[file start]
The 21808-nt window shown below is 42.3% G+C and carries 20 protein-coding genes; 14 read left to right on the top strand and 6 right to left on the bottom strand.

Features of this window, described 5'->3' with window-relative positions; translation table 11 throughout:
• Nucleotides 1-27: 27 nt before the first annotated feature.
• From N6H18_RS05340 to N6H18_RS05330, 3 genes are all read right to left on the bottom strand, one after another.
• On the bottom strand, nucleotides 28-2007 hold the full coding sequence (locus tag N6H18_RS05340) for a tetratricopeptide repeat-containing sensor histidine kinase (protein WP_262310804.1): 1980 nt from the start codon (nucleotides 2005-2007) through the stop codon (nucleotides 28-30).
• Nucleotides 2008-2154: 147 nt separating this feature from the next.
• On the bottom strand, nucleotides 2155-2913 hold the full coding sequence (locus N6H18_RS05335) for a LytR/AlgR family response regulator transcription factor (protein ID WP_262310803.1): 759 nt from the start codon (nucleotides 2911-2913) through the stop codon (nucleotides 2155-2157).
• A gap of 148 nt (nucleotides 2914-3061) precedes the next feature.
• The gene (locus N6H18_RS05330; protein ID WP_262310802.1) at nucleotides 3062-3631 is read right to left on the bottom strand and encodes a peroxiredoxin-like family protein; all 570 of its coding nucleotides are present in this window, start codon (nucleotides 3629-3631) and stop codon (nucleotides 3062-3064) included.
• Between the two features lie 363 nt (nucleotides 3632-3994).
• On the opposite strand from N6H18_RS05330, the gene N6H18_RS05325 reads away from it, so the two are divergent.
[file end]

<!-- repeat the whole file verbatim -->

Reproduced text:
The 21808-nt window shown below is 42.3% G+C and carries 20 protein-coding genes; 14 read left to right on the top strand and 6 right to left on the bottom strand.

Features of this window, described 5'->3' with window-relative positions; translation table 11 throughout:
• Nucleotides 1-27: 27 nt before the first annotated feature.
• From N6H18_RS05340 to N6H18_RS05330, 3 genes are all read right to left on the bottom strand, one after another.
• On the bottom strand, nucleotides 28-2007 hold the full coding sequence (locus tag N6H18_RS05340) for a tetratricopeptide repeat-containing sensor histidine kinase (protein WP_262310804.1): 1980 nt from the start codon (nucleotides 2005-2007) through the stop codon (nucleotides 28-30).
• Nucleotides 2008-2154: 147 nt separating this feature from the next.
• On the bottom strand, nucleotides 2155-2913 hold the full coding sequence (locus N6H18_RS05335) for a LytR/AlgR family response regulator transcription factor (protein ID WP_262310803.1): 759 nt from the start codon (nucleotides 2911-2913) through the stop codon (nucleotides 2155-2157).
• A gap of 148 nt (nucleotides 2914-3061) precedes the next feature.
• The gene (locus N6H18_RS05330; protein ID WP_262310802.1) at nucleotides 3062-3631 is read right to left on the bottom strand and encodes a peroxiredoxin-like family protein; all 570 of its coding nucleotides are present in this window, start codon (nucleotides 3629-3631) and stop codon (nucleotides 3062-3064) included.
• Between the two features lie 363 nt (nucleotides 3632-3994).
• On the opposite strand from N6H18_RS05330, the gene N6H18_RS05325 reads away from it, so the two are divergent.